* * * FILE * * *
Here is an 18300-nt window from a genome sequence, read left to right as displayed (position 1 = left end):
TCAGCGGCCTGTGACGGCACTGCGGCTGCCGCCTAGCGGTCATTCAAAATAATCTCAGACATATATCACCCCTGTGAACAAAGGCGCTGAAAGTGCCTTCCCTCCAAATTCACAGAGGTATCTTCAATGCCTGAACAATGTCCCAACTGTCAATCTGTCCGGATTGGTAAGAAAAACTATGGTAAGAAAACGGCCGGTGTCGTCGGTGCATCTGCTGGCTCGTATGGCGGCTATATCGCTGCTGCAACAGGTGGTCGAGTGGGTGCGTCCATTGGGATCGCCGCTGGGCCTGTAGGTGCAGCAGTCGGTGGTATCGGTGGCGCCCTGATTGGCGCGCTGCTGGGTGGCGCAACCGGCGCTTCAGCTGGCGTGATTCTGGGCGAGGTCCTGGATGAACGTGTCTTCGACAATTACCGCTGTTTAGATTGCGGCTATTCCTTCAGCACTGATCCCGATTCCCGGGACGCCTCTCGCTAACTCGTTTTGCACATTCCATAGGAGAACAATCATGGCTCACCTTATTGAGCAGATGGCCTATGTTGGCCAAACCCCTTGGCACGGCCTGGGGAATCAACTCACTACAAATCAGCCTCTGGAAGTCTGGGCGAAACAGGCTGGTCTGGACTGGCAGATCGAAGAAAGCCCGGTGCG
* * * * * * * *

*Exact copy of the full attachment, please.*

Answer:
Here is an 18300-nt window from a genome sequence, read left to right as displayed (position 1 = left end):
TCAGCGGCCTGTGACGGCACTGCGGCTGCCGCCTAGCGGTCATTCAAAATAATCTCAGACATATATCACCCCTGTGAACAAAGGCGCTGAAAGTGCCTTCCCTCCAAATTCACAGAGGTATCTTCAATGCCTGAACAATGTCCCAACTGTCAATCTGTCCGGATTGGTAAGAAAAACTATGGTAAGAAAACGGCCGGTGTCGTCGGTGCATCTGCTGGCTCGTATGGCGGCTATATCGCTGCTGCAACAGGTGGTCGAGTGGGTGCGTCCATTGGGATCGCCGCTGGGCCTGTAGGTGCAGCAGTCGGTGGTATCGGTGGCGCCCTGATTGGCGCGCTGCTGGGTGGCGCAACCGGCGCTTCAGCTGGCGTGATTCTGGGCGAGGTCCTGGATGAACGTGTCTTCGACAATTACCGCTGTTTAGATTGCGGCTATTCCTTCAGCACTGATCCCGATTCCCGGGACGCCTCTCGCTAACTCGTTTTGCACATTCCATAGGAGAACAATCATGGCTCACCTTATTGAGCAGATGGCCTATGTTGGCCAAACCCCTTGGCACGGCCTGGGGAATCAACTCACTACAAATCAGCCTCTGGAAGTCTGGGCGAAACAGGCTGGTCTGGACTGGCAGATCGAAGAAAGCCCGGTGCG